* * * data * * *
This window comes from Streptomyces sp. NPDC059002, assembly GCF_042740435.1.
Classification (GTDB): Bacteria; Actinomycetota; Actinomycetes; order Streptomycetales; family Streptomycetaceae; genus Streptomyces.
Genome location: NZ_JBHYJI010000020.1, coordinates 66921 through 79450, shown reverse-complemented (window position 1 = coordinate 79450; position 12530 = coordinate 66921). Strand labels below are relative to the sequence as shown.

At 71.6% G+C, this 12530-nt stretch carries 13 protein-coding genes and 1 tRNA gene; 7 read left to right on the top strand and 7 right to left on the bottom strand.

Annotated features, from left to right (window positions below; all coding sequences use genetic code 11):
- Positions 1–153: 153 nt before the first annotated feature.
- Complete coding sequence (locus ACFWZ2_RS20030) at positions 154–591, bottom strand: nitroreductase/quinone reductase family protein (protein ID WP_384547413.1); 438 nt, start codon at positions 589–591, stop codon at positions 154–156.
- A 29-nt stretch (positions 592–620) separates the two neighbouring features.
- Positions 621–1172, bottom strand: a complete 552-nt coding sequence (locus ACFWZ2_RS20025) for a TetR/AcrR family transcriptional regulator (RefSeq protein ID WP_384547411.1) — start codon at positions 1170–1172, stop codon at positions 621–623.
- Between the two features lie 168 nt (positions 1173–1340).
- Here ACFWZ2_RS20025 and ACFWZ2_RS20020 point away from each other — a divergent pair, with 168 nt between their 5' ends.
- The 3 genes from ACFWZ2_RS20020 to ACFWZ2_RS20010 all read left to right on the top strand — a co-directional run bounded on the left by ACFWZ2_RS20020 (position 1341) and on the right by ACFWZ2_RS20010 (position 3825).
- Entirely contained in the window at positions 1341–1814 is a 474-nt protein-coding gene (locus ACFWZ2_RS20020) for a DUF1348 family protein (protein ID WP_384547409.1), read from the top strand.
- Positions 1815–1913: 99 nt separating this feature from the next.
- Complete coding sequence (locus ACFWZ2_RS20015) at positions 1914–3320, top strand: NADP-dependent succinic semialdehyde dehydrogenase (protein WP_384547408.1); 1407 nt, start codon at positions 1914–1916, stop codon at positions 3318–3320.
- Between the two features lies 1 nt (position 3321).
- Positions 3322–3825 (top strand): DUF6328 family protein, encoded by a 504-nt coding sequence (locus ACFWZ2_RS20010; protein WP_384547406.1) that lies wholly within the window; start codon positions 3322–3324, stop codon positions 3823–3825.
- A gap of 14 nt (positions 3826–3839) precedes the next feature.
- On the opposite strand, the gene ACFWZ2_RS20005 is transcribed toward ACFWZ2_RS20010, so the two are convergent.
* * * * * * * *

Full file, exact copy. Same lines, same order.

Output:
This window comes from Streptomyces sp. NPDC059002, assembly GCF_042740435.1.
Classification (GTDB): Bacteria; Actinomycetota; Actinomycetes; order Streptomycetales; family Streptomycetaceae; genus Streptomyces.
Genome location: NZ_JBHYJI010000020.1, coordinates 66921 through 79450, shown reverse-complemented (window position 1 = coordinate 79450; position 12530 = coordinate 66921). Strand labels below are relative to the sequence as shown.

At 71.6% G+C, this 12530-nt stretch carries 13 protein-coding genes and 1 tRNA gene; 7 read left to right on the top strand and 7 right to left on the bottom strand.

Annotated features, from left to right (window positions below; all coding sequences use genetic code 11):
- Positions 1–153: 153 nt before the first annotated feature.
- Complete coding sequence (locus ACFWZ2_RS20030) at positions 154–591, bottom strand: nitroreductase/quinone reductase family protein (protein ID WP_384547413.1); 438 nt, start codon at positions 589–591, stop codon at positions 154–156.
- A 29-nt stretch (positions 592–620) separates the two neighbouring features.
- Positions 621–1172, bottom strand: a complete 552-nt coding sequence (locus ACFWZ2_RS20025) for a TetR/AcrR family transcriptional regulator (RefSeq protein ID WP_384547411.1) — start codon at positions 1170–1172, stop codon at positions 621–623.
- Between the two features lie 168 nt (positions 1173–1340).
- Here ACFWZ2_RS20025 and ACFWZ2_RS20020 point away from each other — a divergent pair, with 168 nt between their 5' ends.
- The 3 genes from ACFWZ2_RS20020 to ACFWZ2_RS20010 all read left to right on the top strand — a co-directional run bounded on the left by ACFWZ2_RS20020 (position 1341) and on the right by ACFWZ2_RS20010 (position 3825).
- Entirely contained in the window at positions 1341–1814 is a 474-nt protein-coding gene (locus ACFWZ2_RS20020) for a DUF1348 family protein (protein ID WP_384547409.1), read from the top strand.
- Positions 1815–1913: 99 nt separating this feature from the next.
- Complete coding sequence (locus ACFWZ2_RS20015) at positions 1914–3320, top strand: NADP-dependent succinic semialdehyde dehydrogenase (protein WP_384547408.1); 1407 nt, start codon at positions 1914–1916, stop codon at positions 3318–3320.
- Between the two features lies 1 nt (position 3321).
- Positions 3322–3825 (top strand): DUF6328 family protein, encoded by a 504-nt coding sequence (locus ACFWZ2_RS20010; protein WP_384547406.1) that lies wholly within the window; start codon positions 3322–3324, stop codon positions 3823–3825.
- A gap of 14 nt (positions 3826–3839) precedes the next feature.
- On the opposite strand, the gene ACFWZ2_RS20005 is transcribed toward ACFWZ2_RS20010, so the two are convergent.